Tuesday, March 21, 2006

Vacation memories

I was flipping through gorgeous Vanessa's pictures of her vacation (er, holiday I suppose to her) in the Cook Islands, and I had to admit that I was feeling a tinge jealous. What with all the cotton candy sunsets and the crystal waters, it's no wonder really...

And then I realized it's been nearly a year since I've gone on a real vacation. I'm trying to plan a getaway or two for the near future - likely a long weekend trip and another trip of around 8-12 days or so in the next three months or so. My sister turns 21 four days before I turn 27 in July, and I've promised her a trip to Europe for her birthday - a worldwide coming of age gift if you will, as she's never been. We'll likely end up in Ireland or Belgium I think for that, though who's to say we could end up back in Amsterdam as well, which would suit me just fine. Ultimately, the destination is her choice.

To be honest though, I'm a bit overwhelmed with options. So, tell me about your favorite vacation. I don't care if it's just somewhere that was close, and local (I'm a bit spontaneous and have been known to just get in the car and drive with no destination at all, and just "end up" somewhere for the night) or whether it was a far flung affair.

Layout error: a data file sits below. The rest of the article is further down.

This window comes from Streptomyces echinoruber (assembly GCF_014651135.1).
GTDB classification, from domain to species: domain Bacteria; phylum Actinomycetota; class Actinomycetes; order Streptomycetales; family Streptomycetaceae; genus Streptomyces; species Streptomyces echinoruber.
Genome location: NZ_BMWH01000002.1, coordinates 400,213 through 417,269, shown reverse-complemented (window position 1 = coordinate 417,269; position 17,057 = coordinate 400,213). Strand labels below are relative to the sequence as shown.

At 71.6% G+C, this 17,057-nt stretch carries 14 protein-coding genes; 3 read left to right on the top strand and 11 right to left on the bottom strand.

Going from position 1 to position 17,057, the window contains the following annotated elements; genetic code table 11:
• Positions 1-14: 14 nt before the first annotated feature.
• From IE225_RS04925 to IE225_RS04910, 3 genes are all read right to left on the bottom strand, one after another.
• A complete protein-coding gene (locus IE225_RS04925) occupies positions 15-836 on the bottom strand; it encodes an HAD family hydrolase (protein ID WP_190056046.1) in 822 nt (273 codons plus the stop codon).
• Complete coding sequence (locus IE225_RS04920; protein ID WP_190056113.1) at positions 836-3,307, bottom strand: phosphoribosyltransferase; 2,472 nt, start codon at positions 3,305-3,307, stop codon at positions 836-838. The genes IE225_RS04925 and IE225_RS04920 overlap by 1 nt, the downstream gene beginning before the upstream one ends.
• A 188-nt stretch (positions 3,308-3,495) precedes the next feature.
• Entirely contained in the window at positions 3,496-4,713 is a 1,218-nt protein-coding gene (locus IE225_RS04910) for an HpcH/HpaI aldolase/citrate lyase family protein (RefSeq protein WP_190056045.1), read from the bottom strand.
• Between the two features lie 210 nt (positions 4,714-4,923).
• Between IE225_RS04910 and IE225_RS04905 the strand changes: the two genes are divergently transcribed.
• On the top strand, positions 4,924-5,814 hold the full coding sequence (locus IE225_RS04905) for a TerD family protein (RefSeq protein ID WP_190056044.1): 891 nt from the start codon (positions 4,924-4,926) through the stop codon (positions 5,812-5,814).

I'm not particularly keen on tourist traps, and prefer more off the beaten path destinations. I've a special fondness for old architecture, just being outside, local music and food festivals and quirky little shops and restaurants. Though, as jaded as I am, I have to admit that I could spend hours pouring through art museums and just idly driving watching the countryside.

This is what I want to know:

1. Where'd you go and when (i.e. how long ago, what time of year)?
2. What was your favorite part(s) of the trip?
3. What did you wish had been different?
4. What are the 'insider' or 'local' places that you loved?

Feel free to be as verbose as you want, and yap on about anything else that you remember that you'd like to share.

Or, if you'd prefer - tell me about where you live. What's it like where you are - what are the things that you enjoy close to home?


At 2:34 PM, Blogger N said...

1) Sifnos, Cyclades Island, Greece
2) Most romantic place in the whole of Europe
3) Been there with S. (my best friend) and wished that I was there with my love instead. So maybe not the ideal place for you and your sister, but maybe for you and your husand?
4) Nearly everything is "insider". Not many foreign tourists. Very cool and fashy Atheneans (people from Athens) come over the weekends.

Here is a link: http://www.greektravel.com/sifnos/